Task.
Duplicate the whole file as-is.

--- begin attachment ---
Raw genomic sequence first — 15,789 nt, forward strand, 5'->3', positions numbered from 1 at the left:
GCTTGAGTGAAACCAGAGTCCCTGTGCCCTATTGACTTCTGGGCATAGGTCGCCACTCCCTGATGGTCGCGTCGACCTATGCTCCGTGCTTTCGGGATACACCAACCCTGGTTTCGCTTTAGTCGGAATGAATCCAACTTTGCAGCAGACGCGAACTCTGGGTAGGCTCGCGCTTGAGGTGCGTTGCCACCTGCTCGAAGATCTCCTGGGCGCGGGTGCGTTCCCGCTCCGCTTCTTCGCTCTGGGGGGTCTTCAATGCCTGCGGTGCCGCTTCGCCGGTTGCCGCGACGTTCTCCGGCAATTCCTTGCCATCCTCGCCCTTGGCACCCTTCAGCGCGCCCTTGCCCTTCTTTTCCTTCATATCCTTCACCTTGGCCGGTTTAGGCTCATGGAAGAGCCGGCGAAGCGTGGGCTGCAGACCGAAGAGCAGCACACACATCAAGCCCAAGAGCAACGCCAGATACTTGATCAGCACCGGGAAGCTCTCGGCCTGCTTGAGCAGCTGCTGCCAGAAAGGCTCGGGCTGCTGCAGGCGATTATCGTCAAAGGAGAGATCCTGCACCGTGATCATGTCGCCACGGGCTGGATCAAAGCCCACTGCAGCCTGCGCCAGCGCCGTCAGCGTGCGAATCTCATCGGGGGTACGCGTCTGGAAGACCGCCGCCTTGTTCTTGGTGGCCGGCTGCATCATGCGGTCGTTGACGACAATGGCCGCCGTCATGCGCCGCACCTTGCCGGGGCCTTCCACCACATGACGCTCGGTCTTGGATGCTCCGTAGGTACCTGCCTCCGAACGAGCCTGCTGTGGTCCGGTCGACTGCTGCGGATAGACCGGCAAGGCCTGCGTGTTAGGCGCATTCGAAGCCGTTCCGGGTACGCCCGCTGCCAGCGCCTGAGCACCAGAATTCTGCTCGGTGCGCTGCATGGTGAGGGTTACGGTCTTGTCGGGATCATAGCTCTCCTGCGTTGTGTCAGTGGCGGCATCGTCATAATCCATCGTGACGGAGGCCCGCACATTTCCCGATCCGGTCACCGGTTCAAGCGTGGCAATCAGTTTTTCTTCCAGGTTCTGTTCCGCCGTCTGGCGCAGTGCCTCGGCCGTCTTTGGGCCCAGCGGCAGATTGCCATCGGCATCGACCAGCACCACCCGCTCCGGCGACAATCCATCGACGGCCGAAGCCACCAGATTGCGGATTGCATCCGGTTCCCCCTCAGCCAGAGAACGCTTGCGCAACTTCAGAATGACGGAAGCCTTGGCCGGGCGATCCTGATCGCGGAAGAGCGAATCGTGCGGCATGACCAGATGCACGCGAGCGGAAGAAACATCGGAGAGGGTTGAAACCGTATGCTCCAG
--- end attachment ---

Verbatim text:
Raw genomic sequence first — 15,789 nt, forward strand, 5'->3', positions numbered from 1 at the left:
GCTTGAGTGAAACCAGAGTCCCTGTGCCCTATTGACTTCTGGGCATAGGTCGCCACTCCCTGATGGTCGCGTCGACCTATGCTCCGTGCTTTCGGGATACACCAACCCTGGTTTCGCTTTAGTCGGAATGAATCCAACTTTGCAGCAGACGCGAACTCTGGGTAGGCTCGCGCTTGAGGTGCGTTGCCACCTGCTCGAAGATCTCCTGGGCGCGGGTGCGTTCCCGCTCCGCTTCTTCGCTCTGGGGGGTCTTCAATGCCTGCGGTGCCGCTTCGCCGGTTGCCGCGACGTTCTCCGGCAATTCCTTGCCATCCTCGCCCTTGGCACCCTTCAGCGCGCCCTTGCCCTTCTTTTCCTTCATATCCTTCACCTTGGCCGGTTTAGGCTCATGGAAGAGCCGGCGAAGCGTGGGCTGCAGACCGAAGAGCAGCACACACATCAAGCCCAAGAGCAACGCCAGATACTTGATCAGCACCGGGAAGCTCTCGGCCTGCTTGAGCAGCTGCTGCCAGAAAGGCTCGGGCTGCTGCAGGCGATTATCGTCAAAGGAGAGATCCTGCACCGTGATCATGTCGCCACGGGCTGGATCAAAGCCCACTGCAGCCTGCGCCAGCGCCGTCAGCGTGCGAATCTCATCGGGGGTACGCGTCTGGAAGACCGCCGCCTTGTTCTTGGTGGCCGGCTGCATCATGCGGTCGTTGACGACAATGGCCGCCGTCATGCGCCGCACCTTGCCGGGGCCTTCCACCACATGACGCTCGGTCTTGGATGCTCCGTAGGTACCTGCCTCCGAACGAGCCTGCTGTGGTCCGGTCGACTGCTGCGGATAGACCGGCAAGGCCTGCGTGTTAGGCGCATTCGAAGCCGTTCCGGGTACGCCCGCTGCCAGCGCCTGAGCACCAGAATTCTGCTCGGTGCGCTGCATGGTGAGGGTTACGGTCTTGTCGGGATCATAGCTCTCCTGCGTTGTGTCAGTGGCGGCATCGTCATAATCCATCGTGACGGAGGCCCGCACATTTCCCGATCCGGTCACCGGTTCAAGCGTGGCAATCAGTTTTTCTTCCAGGTTCTGTTCCGCCGTCTGGCGCAGTGCCTCGGCCGTCTTTGGGCCCAGCGGCAGATTGCCATCGGCATCGACCAGCACCACCCGCTCCGGCGACAATCCATCGACGGCCGAAGCCACCAGATTGCGGATTGCATCCGGTTCCCCCTCAGCCAGAGAACGCTTGCGCAACTTCAGAATGACGGAAGCCTTGGCCGGGCGATCCTGATCGCGGAAGAGCGAATCGTGCGGCATGACCAGATGCACGCGAGCGGAAGAAACATCGGAGAGGGTTGAAACCGTATGCTCCAG